I was lucky enough to catch wind of a Dr. Jane Goodall lecture put on by my former university. I knew Dr. Goodall was an expert in primatology and a legend in chimpanzee research, but I had never heard her speak before. Since I’m mostly from the medical field, I didn’t know much more about her and would have let the opportunity slide. I had been feeling pretty low about my own research endeavors lately and the last thing I wanted to hear about was a Ph.D. success story, let alone the Jane Goodall story.
She was scheduled to give a lecture followed by a book signing. Upon hearing this, my husband, a former wildlife biologist, hijacked my alumni identity and signed us up before I could protest. This lecture was only open to those affiliated with the university, so hubby couldn’t go without me. Finally, after all the “please donate” harassment, there was a perk to being alumni….for my husband at least. So Friday night found us standing outside in the rain waiting to be let in to the lecture venue. The night was not off to a good start.
In the end, I was pleasantly surprised. Jane Goodall is an excellent speaker and story teller. Of course, my husband had told me this, but I figured he was biased, still being a wildlife biologist at heart. I had expected her talk to be more chimpanzee research oriented, but it wasn’t. She talked about hope, inspiration and humanity, topics I think everyone in the audience could relate to and some of which (hope and inspiration) I was severely lacking. She spoke of her mother who encouraged her curious mind as a child. She told us her inspiration to study chimpanzees was Tarzan and that he had married the wrong Jane. She was funny too. I was more surprised to learn that she didn’t have the money to go to university and it took her years to save enough just to go to Africa. Once in Africa, she convinced the leading primatologist that she should be the one doing his research despite having no degree. She stressed the importance of patience, curiosity, tenacity, and of learning from mistakes. She did eventually go on to get the research qualifications, at Cambridge no less, but she didn’t start until she was 27! I’m 28 and I’m already significantly ahead of where she started. Maybe there is hope for me yet.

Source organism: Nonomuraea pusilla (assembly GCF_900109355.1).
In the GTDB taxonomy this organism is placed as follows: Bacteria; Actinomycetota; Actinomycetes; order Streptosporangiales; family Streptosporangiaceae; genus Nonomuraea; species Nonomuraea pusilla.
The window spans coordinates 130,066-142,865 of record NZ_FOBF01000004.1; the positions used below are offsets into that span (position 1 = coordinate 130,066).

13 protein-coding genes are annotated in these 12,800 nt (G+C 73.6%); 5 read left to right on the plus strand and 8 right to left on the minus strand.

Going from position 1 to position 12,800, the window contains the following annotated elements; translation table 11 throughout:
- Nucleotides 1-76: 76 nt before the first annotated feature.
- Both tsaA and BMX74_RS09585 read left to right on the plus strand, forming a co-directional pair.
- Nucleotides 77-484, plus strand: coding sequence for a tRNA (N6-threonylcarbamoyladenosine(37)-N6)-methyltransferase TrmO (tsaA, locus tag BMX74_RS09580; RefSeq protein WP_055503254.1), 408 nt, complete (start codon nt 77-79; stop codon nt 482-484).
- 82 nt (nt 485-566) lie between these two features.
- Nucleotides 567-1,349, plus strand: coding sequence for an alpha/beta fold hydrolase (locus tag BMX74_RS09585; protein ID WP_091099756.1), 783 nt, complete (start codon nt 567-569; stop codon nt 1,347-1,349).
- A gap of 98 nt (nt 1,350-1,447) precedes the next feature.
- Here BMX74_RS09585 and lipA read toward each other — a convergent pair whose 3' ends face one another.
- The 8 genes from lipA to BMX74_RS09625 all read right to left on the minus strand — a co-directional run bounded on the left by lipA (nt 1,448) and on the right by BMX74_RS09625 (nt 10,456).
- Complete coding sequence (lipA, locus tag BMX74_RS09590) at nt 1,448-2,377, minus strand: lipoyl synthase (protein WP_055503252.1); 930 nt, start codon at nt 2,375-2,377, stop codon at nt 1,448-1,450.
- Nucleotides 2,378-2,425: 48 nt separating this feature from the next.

What’s the difference between the 1960s Jane and I? She wasn’t going to give up the fight when the going got tough. She was driven by her passion and curiosity to learn more about a developing field. That was originally what drove me. I guessI had lost patience and forgotten somewhere along the way what my reasons for this pursuit were. If I could contribute to my niche a fraction of what she has given to the world, I would be more than satisfied. It’s time to pick up the pieces of my shattered self-esteem and get back to why I started my Ph.D. in the first place.
To remind myself of this, I bought one of her books, Reason for Hope. It’s basically her memoir. I’m hoping that reading it will help keep me optimistic about my future despite how many times I have failed and have yet to fail. By the time I had gotten my book and waited my turn to get Dr. Goodall’s autograph, it was about 10pm. At nearly 80 years old and after traveling, lecturing and meeting fans all day, Dr. Jane was tired to say the least. So I quickly thanked her for the autograph, wished her a happy early birthday and went on my way. I couldn’t speak for the audience, but what I wanted to tell her was that her lecture was a success, I got the message. She reached me and inspired hope where there was none.